Thanksgiving is the perfect opportunity to gather, catch up and celebrate with friends and family over a hearty meal. And while the general mood can be described as merry and celebratory, plenty of us have experienced the dreaded, awkward dinner table conversation.

You know the one. The conversation that starts when guests have a few drinks, eat an extra slice of pie and suddenly you find yourself stuck in a debate about politics. Or equally as unnerving: when you’re asked what it is you do all day as a social media manager, and you have to dispel the myth that it’s all sunshine and Instagram Stories.

Some conversations will be unavoidable and, try as we might, not every holiday meal is going to be smooth sailing. But this year’s Thanksgiving dinner doesn’t have to be a disaster. With the right conversation starters and some fun ‘did you know?’ facts, you too can make it through this year’s festivities with your head held high and all crises averted. To help you further navigate the dinner table interrogation, we used our own social listening platform to pull fun facts you can use at a moment’s notice. Here are three common holiday scenarios we’ve all experienced and some talking points based on holiday social listening data to help you create sparkling conversations and get back to the holiday meal.

Someone is going to ask about your job

Catching up on life (which often means work) is essentially a holiday tradition. That’s just a fact. And you’re going to hear a lot of assumptions about what it is people think you do in your role as social media manager.

When faced with a barrage of misconceptions, like, “so you just Tweet all day?” or “anyone can be a social media manager,” consider using this time in the spotlight to educate your family on what you do. Try using these talking points during your next holiday dinner:

  • As a social media manager, I am the voice of the brand and often the first person to interact with our customers. In addition to creating content and engaging with our audience, I also have a hand in developing social strategy and digging into data analytics to inform our content.
  • Part of my job is to uncover what topics have people’s attention and what’s culturally relevant. For example, did you know social listening data revealed more than 41,000 mentions of Thanksgiving recipes in the past month?
  • I can uncover real-time data about holiday trends. Like this year, cheesecake, turkey and cheese are the words most frequently used in posts about Thanksgiving recipes.

The conversation will hit a lull

At some point between when the last turkey leg is consumed and first slice of pumpkin pie is dished out, the conversation will die down. But before the tryptophan takes over, consider using your social expertise to pull out some fun facts to keep your family and friends chatting. Here are some additional starters to help your holiday discussions stay lighthearted and engaging:

  • Social listening data reveals 95% of people maintain positive sentiment around Thanksgiving recipes on social media. What’s your favorite holiday dish?
  • Every year, people save 728 million pins related to Thanksgiving on Pinterest.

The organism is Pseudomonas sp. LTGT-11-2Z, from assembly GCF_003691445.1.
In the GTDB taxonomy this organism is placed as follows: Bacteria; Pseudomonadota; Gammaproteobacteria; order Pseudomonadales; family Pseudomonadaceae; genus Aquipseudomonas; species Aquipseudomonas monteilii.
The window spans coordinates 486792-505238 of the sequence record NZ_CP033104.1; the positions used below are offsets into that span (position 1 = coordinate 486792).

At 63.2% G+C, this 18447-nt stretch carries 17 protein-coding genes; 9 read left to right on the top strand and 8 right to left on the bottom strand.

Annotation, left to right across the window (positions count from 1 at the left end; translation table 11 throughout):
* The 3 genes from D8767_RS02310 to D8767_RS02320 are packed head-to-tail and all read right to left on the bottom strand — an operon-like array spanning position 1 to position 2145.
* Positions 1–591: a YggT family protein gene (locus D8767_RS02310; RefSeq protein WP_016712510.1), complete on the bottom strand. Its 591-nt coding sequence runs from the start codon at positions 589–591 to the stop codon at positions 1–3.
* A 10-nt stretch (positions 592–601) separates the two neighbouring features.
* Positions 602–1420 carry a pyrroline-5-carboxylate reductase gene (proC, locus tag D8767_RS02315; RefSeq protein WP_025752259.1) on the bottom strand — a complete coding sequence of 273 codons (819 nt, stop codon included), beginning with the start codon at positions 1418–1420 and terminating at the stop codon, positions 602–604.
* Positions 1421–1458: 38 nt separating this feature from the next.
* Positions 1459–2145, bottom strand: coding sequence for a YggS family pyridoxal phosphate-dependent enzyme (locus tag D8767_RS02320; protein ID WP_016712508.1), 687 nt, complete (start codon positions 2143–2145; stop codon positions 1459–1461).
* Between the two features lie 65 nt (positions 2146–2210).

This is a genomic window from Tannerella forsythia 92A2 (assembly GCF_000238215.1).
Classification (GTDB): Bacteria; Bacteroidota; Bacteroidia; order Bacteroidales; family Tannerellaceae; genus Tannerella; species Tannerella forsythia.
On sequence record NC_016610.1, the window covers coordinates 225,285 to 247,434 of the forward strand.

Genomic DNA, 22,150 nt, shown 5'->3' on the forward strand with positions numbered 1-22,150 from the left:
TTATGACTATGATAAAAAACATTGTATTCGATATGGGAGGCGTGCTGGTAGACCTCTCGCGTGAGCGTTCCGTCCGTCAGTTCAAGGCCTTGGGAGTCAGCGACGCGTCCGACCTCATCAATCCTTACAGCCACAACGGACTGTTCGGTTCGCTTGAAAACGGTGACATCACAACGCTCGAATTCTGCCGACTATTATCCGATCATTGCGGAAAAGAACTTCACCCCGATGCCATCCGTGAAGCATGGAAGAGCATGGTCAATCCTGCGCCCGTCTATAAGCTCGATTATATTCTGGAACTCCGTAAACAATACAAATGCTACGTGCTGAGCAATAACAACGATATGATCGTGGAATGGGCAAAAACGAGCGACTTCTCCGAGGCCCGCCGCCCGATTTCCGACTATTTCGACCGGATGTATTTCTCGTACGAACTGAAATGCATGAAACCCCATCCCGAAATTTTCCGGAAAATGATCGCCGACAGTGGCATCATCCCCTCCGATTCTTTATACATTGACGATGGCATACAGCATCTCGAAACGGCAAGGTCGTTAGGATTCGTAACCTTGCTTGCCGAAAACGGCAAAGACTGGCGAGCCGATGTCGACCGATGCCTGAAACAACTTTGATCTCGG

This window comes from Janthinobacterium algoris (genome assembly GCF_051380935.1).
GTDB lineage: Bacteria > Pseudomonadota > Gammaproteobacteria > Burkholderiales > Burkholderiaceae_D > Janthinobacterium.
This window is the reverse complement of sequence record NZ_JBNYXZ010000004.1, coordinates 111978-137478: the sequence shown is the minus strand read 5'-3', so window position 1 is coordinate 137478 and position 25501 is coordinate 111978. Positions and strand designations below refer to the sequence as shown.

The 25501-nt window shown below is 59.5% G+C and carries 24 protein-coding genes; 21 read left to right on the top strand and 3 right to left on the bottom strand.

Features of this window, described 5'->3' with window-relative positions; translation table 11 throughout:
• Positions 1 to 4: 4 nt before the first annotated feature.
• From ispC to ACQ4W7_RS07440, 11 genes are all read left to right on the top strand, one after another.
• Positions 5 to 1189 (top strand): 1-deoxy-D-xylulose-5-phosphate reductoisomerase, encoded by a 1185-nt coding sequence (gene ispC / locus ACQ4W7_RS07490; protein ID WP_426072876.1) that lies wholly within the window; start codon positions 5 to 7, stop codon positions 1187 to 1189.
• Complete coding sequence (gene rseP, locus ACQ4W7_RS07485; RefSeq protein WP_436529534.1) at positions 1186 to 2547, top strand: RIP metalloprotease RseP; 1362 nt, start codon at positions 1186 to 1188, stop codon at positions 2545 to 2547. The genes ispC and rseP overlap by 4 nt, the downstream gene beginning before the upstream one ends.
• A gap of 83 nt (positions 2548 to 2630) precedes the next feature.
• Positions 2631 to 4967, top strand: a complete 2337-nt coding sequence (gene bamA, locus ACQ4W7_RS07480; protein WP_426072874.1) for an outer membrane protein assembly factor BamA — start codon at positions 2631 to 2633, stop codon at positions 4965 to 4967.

• Pinterest data reveals Thanksgiving planning starts to heat up in June and stays strong through November.
  • If you’re starting your holiday shopping, know that people are expected to send roughly 40% more social messages to retail brands during the 2019 holiday season compared to the rest of the year.

Someone brings up a controversial subject

In today’s politically charged environment, there’s a good chance someone is going to steer the conversation toward politics, religion or current events—three topics that can make for tricky table talk. Or, if politics never make it to the dinner table, you might still encounter a line of questioning that leaves you feeling uncomfortable… like when you’re getting engaged, when you plan to have kids or why you can’t be more like your successful cousin. When those situations do arise, consider the following tips:

  • Clearly set your boundaries by letting others know you’d like to take a break from politics (or any other subject) this holiday. Likewise, suggest establishing the dinner table as a debate-free zone.
  • Always approach the person starting the conversation with understanding and try to picture yourself in their shoes before chiming in with a response.
  • If you prefer not to engage in the conversation or it doesn’t feel like a productive dialogue, redirect. Suggest tabling the discussion for later, ask the host how to you can help or throw out a fun fact (like the stats above) when appropriate.

Seeking additional help on how to navigate tricky conversations during the holidays? Consider these resources on how to approach discussions on race, politics and other tough subjects at the dinner table.

Keep the conversation going

While spending copious amounts of time with family and friends can be joyous, it can also trigger feelings of anxiety depending on what’s said around the dinner table.

But the holidays don’t have to be this way and conversations about your job shouldn’t be the most stressful part of the meal. So the next time a relative asks what you do, or a guest steers the discussion into dangerous territory, consider using the prompts above to keep your Thanksgiving dinner conversations trending in a direction that leaves everyone feeling merry.